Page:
Saturday, February 11, 2012

Foghorns & Lighthouses

I awoke to the sound of foghorns on the Bay.  I love waking up in a place where you can know the weather just by listening.

In heaven, there will be foghorns.  Not right next to me, obviously, but in the distance.

If you're at all interested in the history of Rhode Island lighthouses--and really, you should be--there are a few good links out there, in particular, at Lighthouses of the U.S. and the U.S. Coast Guard's website.

Meanwhile, in keeping with the metaphoric sense of foghorns and lighthouses, I've been reading Arthur Kleinman's book, What Really Matters: Living A Moral Life Amidst Uncertainty and Danger (New York: Oxford UP, 2006, Kindle Edition).

Kleinman argues that we typically overlook or deny the extent to which "ordinary experience" involves "troubling circumstances and confounding conditions that threaten to undo our thin mastery over those deeper things that matter most" (3).

In particular, he suggests that a "classic American cultural coping response" involves assuming a "[m]agical belief in technological supremacy over life itself" and "facing only problems that reach the crisis level one at a time" (6).

In essence, we assume that when it all hits the fan, it will do so in small, measurable increments.  And only come from a single direction.

As anyone who has been alive for more than five minutes knows, however, it just ain't so.

Kleinman notes that "financial advisors, insurance salespeople, surgeons, psychological counselors, security experts and many other professionals have a vested interest in selling the comforting but fundamentally misleading notion of certainty about control over human affairs" (6).  This is the "society-wide myth" of "risk management" (6).

At the same time, however, as I suggested in a previous post (Being Patient), there is a parallel trend of "selling" dangers that don't actually exist in order to convince consumers that they can buy certainty, somehow.

As Kleinman suggests, "Our pervasive consumer culture is founded on another myth of control--the belief that we can solve our problems through the products that we purchase" (7).

It would be nice, obviously, but again, it just ain't so.

So what's an existentialist to do?  Obviously, if we all thought about the radical danger and instability in our lives--the fact that I could reach for my cup of coffee right now, fall over, bang my head on the corner of the desk and never blog again, for instance--we wouldn't get out of bed.

It isn't possible to face that kind of radical uncertainty at every moment of every day, I don't think, without going nuts.  At the same time, however, we do ourselves a disservice if we count on a predictability that simply isn't there.

Life really isn't fair sometimes.  Stupid things happen, and sometimes they're followed by approximately 512 more stupid things, none of which you actually "deserved" in any sense of the word.

As Kleinman points out, in the Bible, Job refers to his state of mind in the wake of his troubles as "vexed" (in Hebrew, "ka'as").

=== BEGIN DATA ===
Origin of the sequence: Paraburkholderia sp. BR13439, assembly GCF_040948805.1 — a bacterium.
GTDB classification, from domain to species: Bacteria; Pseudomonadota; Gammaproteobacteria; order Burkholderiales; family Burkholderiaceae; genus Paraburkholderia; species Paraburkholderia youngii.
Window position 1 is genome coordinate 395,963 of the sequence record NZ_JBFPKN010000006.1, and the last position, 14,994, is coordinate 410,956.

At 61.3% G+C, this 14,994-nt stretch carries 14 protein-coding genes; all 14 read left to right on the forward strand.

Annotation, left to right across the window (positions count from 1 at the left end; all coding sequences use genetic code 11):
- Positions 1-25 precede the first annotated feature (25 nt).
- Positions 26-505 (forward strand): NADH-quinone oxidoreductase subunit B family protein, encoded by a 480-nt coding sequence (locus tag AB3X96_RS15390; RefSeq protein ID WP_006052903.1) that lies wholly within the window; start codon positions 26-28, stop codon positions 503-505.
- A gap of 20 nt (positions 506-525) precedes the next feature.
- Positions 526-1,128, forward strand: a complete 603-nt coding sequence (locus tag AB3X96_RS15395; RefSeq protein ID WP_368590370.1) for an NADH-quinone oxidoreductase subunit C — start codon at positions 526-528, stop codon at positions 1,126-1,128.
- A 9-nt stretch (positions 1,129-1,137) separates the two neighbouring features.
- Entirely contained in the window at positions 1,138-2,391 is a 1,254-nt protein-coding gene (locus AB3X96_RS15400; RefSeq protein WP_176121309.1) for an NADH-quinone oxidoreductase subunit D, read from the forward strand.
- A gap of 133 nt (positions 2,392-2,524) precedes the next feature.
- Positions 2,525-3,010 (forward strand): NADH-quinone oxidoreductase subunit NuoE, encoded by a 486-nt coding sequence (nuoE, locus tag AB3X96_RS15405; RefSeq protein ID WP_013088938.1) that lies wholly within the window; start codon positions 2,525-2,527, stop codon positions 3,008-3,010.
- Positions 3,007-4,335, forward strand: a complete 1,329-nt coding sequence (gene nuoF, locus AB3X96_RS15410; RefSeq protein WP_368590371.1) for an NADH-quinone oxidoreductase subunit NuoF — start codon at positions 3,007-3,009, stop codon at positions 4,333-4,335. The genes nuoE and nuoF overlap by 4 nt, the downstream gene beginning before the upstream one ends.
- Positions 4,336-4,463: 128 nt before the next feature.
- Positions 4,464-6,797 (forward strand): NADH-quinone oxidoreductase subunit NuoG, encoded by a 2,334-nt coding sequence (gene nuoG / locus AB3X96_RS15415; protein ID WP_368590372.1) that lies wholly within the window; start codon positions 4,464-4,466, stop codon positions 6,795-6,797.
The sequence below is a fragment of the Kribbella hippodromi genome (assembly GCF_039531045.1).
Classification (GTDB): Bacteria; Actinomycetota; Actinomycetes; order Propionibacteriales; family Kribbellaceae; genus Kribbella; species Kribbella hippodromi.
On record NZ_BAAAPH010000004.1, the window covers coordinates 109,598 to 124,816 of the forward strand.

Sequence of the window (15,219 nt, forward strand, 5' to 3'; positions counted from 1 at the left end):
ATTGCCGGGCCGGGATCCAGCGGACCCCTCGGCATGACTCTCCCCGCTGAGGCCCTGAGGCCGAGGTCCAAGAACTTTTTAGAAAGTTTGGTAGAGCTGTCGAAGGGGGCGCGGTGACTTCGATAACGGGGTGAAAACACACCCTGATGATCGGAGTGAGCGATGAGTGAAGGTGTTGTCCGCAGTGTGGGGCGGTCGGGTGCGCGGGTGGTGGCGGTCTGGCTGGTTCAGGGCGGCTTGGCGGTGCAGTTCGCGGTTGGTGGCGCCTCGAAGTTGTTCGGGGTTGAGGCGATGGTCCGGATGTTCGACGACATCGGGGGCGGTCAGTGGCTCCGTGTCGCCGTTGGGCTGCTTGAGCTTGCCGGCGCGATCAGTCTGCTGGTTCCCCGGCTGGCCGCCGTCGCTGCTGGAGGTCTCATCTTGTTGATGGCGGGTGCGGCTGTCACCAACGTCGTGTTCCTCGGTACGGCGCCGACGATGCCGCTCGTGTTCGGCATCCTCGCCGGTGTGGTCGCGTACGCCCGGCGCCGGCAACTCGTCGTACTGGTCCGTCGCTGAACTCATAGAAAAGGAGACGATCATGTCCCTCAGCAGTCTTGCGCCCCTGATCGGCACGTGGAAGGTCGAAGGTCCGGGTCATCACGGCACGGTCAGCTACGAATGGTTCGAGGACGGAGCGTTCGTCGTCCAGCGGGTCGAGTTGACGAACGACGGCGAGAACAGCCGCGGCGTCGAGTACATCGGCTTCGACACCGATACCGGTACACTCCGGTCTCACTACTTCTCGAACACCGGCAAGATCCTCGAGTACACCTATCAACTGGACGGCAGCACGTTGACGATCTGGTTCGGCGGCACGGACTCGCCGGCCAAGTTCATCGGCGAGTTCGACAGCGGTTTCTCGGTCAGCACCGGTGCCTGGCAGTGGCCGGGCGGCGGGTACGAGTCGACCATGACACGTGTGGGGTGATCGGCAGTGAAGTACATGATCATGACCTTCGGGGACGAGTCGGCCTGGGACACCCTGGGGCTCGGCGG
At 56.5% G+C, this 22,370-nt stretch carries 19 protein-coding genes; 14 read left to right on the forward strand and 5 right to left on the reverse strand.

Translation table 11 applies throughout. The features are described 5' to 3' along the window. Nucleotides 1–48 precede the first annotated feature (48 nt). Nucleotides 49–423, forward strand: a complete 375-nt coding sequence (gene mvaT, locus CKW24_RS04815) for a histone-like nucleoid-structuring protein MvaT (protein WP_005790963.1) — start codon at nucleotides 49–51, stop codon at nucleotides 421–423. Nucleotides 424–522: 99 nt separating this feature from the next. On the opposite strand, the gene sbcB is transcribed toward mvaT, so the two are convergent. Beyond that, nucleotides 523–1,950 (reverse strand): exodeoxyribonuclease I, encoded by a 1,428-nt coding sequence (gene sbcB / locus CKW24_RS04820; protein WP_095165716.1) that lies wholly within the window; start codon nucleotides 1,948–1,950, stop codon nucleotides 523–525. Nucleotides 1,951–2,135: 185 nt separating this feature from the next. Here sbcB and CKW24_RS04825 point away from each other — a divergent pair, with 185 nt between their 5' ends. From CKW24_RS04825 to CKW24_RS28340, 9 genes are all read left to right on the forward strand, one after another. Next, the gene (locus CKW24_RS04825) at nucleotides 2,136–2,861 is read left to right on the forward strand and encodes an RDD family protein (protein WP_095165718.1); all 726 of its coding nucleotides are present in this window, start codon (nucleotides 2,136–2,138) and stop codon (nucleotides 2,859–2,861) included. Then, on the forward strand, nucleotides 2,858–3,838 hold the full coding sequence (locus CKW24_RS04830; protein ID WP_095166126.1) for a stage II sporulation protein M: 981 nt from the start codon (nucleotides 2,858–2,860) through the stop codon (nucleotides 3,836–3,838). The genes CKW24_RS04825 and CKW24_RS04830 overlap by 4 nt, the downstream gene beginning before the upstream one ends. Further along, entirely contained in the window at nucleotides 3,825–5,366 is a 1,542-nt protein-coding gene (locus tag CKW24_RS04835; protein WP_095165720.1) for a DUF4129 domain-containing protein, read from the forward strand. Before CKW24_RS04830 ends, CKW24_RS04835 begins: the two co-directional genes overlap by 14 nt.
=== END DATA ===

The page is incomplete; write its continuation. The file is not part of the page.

Satan stole all of his property (500 oxen, 500 donkeys, 7000 sheep, 3000 camels), killed his children (7 sons, 3 daughters) and, when that wasn't enough, afflicted him with boils.

As he sits among the ashes, scraping his ulcerous skin with bits of broken pottery,  Job acknowledges he feels "vexed."  His wife tells him he should just "curse God and die."  (Hey, thanks, honey.) 

Admitting he's seen better days, Job nevertheless reproaches her for her lack of faith.

The story of Job possess such resonance because we all know of people who have been wronged who have  in fact done nothing wrong.  Their stories frighten us, because they could so easily be ours.

We prefer, however, to pretend that they couldn't be.  As Kleinman suggests, "The fear seems to be pervasive that if we admit what our condition is really like, we will fall apart, both as individuals and as a society" (10).

The alternatives however, are not necessarily an either-or of despair or denial.  Kleinman argues that "seeing the world as dangerous and uncertain may lead to a kind of quiet liberation, preparing us for new ways of being ourselves, living in the world, and making a difference in the lives of others" (10).

I've seen this development in my own life over the past several years.  It is extremely difficult to frighten or intimidate me at this point, simply because I've been through a lot and I realize that there's no guarantee that more might not happen any minute now.

Anger and bitterness have always been options; so too has panic.  I think you have to experience all of these moments as well: you have to be royally pissed at everything and everyone, you have to acknowledge that you didn't frickin' deserve this, and neither did the people you care about.

And you have to have a major freak-out or two, if the situation warrants it.

But then, yes, you slowly gain a new sense of perspective: some days, a sense of the senseless of it all can be overwhelming.  But for me, the result of those moments is realizing that, if meaning isn't inherent, it can always be made.

We can construct lives of quiet significance, by refusing to allow the anger and chaos and bitterness of other events and people determine who we are and how we will be.

Even if we heed the foghorns and lighthouses of life, we'll still find ourselves totally wrecked from time to time.  But then, we navigate differently and find ourselves wiser for our experiences.

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Ralph Waldo Emerson once wrote, "Life is short, but there is always time for courtesy."